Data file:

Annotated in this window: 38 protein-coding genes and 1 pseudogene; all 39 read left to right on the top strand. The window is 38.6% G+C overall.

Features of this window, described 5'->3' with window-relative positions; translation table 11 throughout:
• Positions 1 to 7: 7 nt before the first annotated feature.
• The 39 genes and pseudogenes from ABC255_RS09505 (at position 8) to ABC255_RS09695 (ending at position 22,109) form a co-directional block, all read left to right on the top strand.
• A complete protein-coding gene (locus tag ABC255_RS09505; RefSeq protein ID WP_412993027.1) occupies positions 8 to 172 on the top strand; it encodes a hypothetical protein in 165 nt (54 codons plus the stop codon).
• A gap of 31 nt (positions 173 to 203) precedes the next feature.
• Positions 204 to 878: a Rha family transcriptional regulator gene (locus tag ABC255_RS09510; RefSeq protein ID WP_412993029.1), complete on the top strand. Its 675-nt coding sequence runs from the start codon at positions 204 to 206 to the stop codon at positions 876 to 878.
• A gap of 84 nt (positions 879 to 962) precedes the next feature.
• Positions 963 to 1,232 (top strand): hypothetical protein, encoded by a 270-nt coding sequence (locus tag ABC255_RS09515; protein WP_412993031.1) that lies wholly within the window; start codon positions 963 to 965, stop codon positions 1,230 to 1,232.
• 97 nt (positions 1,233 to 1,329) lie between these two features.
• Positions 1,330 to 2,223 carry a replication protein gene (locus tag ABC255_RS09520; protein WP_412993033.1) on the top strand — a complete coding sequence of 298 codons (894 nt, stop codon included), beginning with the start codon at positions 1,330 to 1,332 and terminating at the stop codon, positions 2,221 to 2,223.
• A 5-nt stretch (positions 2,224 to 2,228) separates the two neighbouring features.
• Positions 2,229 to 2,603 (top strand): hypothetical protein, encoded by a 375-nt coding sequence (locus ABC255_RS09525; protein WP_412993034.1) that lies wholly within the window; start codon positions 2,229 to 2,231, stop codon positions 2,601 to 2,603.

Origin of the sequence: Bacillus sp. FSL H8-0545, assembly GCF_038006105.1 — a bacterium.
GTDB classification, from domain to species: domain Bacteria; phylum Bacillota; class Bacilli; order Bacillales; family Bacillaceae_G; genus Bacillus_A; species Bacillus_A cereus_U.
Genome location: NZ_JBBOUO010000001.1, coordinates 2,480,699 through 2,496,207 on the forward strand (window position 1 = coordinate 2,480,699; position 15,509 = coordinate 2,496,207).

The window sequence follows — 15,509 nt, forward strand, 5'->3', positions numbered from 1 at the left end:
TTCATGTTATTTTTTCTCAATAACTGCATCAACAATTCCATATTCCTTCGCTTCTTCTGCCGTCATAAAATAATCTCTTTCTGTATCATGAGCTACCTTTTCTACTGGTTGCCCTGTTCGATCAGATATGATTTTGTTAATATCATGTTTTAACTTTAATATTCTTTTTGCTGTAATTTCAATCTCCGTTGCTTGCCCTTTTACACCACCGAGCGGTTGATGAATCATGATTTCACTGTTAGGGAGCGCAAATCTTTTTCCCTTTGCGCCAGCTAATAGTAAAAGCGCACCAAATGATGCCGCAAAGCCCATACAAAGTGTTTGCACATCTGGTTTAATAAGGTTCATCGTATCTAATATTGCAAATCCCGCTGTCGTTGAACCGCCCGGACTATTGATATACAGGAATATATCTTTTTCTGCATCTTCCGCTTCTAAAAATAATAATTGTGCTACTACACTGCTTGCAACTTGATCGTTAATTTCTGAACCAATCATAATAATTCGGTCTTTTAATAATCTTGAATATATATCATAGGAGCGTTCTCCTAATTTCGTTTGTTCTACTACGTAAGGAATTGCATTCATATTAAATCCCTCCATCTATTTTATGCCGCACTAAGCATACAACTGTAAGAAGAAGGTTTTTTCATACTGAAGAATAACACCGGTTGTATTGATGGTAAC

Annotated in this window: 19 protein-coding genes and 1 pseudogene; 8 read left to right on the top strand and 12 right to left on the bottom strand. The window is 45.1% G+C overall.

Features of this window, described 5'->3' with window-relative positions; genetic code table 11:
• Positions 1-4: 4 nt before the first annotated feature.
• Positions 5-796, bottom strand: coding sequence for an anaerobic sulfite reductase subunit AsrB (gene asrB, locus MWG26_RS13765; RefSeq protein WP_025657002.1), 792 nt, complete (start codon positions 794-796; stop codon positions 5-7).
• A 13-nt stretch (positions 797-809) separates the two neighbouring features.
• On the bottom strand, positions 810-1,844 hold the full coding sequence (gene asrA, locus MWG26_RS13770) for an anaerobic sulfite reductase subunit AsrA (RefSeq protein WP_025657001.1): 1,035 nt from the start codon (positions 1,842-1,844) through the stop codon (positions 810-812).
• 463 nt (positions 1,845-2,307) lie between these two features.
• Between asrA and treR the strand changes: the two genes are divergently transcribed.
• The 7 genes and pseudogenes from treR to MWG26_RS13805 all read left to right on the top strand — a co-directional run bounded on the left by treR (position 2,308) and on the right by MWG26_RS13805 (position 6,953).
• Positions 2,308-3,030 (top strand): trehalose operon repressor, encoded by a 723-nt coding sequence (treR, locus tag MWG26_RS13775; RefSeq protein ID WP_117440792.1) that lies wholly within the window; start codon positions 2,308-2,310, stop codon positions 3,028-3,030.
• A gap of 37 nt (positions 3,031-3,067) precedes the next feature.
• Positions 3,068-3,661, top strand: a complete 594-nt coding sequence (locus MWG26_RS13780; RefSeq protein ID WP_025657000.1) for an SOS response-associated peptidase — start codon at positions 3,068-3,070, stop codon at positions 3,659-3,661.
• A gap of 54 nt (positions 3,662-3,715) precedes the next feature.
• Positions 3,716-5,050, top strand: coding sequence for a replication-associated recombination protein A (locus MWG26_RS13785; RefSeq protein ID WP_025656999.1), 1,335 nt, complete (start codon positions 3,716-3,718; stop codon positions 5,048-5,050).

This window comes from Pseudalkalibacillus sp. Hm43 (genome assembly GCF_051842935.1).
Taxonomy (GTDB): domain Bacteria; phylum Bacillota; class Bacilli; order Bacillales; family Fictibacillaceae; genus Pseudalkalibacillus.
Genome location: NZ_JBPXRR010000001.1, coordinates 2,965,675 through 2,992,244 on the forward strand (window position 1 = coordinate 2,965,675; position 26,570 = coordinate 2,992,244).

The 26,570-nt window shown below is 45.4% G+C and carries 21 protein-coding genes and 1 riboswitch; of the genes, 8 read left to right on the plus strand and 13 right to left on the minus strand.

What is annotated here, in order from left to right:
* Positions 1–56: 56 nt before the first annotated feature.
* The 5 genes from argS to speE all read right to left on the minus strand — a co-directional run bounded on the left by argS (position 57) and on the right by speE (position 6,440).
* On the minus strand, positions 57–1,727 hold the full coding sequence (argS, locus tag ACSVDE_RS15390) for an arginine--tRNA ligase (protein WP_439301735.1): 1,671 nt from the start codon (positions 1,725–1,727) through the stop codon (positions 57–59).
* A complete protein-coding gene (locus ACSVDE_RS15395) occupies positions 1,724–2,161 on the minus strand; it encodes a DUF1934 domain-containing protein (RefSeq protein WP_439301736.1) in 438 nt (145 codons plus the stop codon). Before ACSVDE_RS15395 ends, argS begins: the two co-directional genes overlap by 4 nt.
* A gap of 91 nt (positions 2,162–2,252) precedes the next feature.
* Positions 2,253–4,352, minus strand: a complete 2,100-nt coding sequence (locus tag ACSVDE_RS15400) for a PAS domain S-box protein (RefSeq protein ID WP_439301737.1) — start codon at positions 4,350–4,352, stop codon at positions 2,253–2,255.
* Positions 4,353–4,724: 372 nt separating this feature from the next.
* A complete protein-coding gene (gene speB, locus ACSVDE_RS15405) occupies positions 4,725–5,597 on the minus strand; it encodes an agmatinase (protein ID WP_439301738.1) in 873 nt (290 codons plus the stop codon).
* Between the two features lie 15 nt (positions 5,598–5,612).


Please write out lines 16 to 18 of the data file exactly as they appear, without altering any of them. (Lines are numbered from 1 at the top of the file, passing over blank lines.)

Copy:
Genome location: NZ_JBBOUO010000001.1, coordinates 2,480,699 through 2,496,207 on the forward strand (window position 1 = coordinate 2,480,699; position 15,509 = coordinate 2,496,207).

The window sequence follows — 15,509 nt, forward strand, 5'->3', positions numbered from 1 at the left end:
TTCATGTTATTTTTTCTCAATAACTGCATCAACAATTCCATATTCCTTCGCTTCTTCTGCCGTCATAAAATAATCTCTTTCTGTATCATGAGCTACCTTTTCTACTGGTTGCCCTGTTCGATCAGATATGATTTTGTTAATATCATGTTTTAACTTTAATATTCTTTTTGCTGTAATTTCAATCTCCGTTGCTTGCCCTTTTACACCACCGAGCGGTTGATGAATCATGATTTCACTGTTAGGGAGCGCAAATCTTTTTCCCTTTGCGCCAGCTAATAGTAAAAGCGCACCAAATGATGCCGCAAAGCCCATACAAAGTGTTTGCACATCTGGTTTAATAAGGTTCATCGTATCTAATATTGCAAATCCCGCTGTCGTTGAACCGCCCGGACTATTGATATACAGGAATATATCTTTTTCTGCATCTTCCGCTTCTAAAAATAATAATTGTGCTACTACACTGCTTGCAACTTGATCGTTAATTTCTGAACCAATCATAATAATTCGGTCTTTTAATAATCTTGAATATATATCATAGGAGCGTTCTCCTAATTTCGTTTGTTCTACTACGTAAGGAATTGCATTCATATTAAATCCCTCCATCTATTTTATGCCGCACTAAGCATACAACTGTAAGAAGAAGGTTTTTTCATACTGAAGAATAACACCGGTTGTATTGATGGTAAC